Snow Men

Scot Wichser, a Darmstadt, Indiana, native who still calls the incorporated town in Vanderburgh County home, watches a lot of weather online and on television and reads — and puts stake in — “The Old Farmer’s Almanac.” It’s part of his job, and, “I don’t want to take a chance of kids getting hurt,” he says.

Wichser, superintendent of the Vanderburgh County Highway Department, and his team of 48 employees and four foremen maintain 550 miles of road in Vanderburgh County. “That’s really 1,100 because you don’t take care of one side of the road,” says Wichser.

The department is responsible for mowing, maintaining ditches, paving, tree cutting, draining, pipe installations, storm sewer repair and installation, snow plowing, and crack sealing.

This time of year, winter weather is on Wichser’s mind. As bad weather approaches, his commercial drivers all are on “general call,” standing ready to serve the residents of the county by clearing the roads.

Wichser talked with us at the county highway garage on N. Saint Joseph Avenue.

Are there new technologies or trends in the snow removal business?
We use beet juice. When the temperature is below 22 degrees, salt quits working. We buy a product made of sugar beets and we use that to make our own brine (to further bring down the freezing temperature).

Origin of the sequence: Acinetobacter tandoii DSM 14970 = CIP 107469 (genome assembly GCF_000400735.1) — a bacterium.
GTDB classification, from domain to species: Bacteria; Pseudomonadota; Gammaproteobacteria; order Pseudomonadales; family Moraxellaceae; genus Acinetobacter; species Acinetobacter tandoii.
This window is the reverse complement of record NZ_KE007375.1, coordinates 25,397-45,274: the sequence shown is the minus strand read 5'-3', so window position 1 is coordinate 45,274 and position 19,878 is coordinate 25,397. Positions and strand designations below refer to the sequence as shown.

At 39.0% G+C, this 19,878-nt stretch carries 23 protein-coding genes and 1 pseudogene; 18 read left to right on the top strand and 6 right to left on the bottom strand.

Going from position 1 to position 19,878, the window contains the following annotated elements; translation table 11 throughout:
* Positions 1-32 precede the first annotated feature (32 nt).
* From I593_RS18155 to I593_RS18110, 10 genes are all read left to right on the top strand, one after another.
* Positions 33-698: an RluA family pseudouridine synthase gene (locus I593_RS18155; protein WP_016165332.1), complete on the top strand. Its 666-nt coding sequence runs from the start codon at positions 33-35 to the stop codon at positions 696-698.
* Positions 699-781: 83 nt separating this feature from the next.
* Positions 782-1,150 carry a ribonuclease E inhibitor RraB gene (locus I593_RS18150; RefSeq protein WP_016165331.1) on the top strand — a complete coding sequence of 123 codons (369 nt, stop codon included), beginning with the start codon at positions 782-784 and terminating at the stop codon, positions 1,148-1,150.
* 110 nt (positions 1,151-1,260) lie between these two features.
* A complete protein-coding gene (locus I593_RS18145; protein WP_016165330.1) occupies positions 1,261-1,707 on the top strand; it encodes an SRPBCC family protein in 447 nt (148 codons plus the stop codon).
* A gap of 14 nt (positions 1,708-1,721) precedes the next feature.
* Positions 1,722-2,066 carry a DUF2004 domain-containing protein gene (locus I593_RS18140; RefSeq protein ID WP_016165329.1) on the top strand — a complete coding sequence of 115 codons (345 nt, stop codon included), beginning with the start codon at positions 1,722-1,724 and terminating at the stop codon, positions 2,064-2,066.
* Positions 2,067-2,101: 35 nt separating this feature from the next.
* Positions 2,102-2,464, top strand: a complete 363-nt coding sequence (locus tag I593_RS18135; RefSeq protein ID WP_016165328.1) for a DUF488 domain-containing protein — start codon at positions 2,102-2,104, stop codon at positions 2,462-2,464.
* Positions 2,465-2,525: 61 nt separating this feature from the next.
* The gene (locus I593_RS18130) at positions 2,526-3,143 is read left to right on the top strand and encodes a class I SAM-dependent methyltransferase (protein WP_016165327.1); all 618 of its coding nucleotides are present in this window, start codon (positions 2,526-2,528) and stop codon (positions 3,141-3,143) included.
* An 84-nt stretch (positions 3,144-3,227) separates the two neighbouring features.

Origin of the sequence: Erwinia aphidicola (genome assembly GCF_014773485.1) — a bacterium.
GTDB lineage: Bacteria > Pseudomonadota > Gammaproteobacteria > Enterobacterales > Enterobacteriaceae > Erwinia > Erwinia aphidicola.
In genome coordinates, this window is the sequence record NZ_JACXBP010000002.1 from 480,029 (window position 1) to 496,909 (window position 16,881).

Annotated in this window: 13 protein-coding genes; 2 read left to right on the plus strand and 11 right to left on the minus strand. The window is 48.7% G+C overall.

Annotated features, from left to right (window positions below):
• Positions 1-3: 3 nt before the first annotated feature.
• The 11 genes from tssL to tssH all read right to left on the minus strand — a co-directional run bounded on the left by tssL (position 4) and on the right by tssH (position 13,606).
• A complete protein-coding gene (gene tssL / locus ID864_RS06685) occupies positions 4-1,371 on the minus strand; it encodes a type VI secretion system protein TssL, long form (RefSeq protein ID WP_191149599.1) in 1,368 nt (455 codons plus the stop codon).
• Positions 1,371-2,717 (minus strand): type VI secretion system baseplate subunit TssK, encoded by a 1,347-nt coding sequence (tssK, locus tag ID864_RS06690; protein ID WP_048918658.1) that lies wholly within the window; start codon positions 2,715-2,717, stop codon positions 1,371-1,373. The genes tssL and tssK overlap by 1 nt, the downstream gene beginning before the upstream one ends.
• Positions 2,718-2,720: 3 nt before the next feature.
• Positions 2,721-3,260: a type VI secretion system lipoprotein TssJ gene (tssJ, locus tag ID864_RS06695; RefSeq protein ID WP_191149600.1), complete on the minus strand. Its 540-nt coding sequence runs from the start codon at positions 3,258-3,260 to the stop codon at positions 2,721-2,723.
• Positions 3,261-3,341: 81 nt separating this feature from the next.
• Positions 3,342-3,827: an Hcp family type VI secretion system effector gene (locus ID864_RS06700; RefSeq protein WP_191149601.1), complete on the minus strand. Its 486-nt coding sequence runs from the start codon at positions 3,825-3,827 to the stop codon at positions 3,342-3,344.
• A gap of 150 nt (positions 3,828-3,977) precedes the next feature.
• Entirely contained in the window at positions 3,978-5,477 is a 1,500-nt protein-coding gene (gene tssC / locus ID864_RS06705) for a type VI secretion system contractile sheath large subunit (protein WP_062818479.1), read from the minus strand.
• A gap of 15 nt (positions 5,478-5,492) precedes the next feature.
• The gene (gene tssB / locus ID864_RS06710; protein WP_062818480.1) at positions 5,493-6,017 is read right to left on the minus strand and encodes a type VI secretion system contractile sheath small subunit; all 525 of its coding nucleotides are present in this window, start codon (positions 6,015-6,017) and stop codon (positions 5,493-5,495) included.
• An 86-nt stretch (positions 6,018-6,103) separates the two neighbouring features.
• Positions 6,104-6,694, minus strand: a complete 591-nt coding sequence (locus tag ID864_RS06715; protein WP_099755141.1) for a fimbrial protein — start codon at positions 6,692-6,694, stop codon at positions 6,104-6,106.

How much salt do you store for winter?
We have 1,500 tons in a building on this lot, and a hoop barn behind it holds another 1,000 tons. Mulzer’s Crushed Stone hauls it in by barge.

No doubt you have seen all kinds of things. (Wichser has been with the department 10 years; he was foreman before being named superintendent last year.)
Of course; anything affecting the county roads we see. In flooding we run across dead horses and cows. We have seen total disaster. The county highway department was the first on scene behind the first responders after the Nov. 6, 2005 tornado. (Eastbrook Mobile Home Park is in the county.) Our guys did a hell of a job. I am proud of them.

What are some memorable snows?
The 2-foot snow of Christmas 2004. We’ve dealt with lots of 10-inch snows. Every snow is different. We have to know how to treat different conditions: ice first, then snow; snow first, then ice. We learn from experience and studying. We never quit learning.

“It’s amazing how different they are,” Wichser notes. “Usually as (the weather event) gets closer, the reports become more similar.”
•   “The Old Farmer’s Almanac” (Published by Yankee Magazine)

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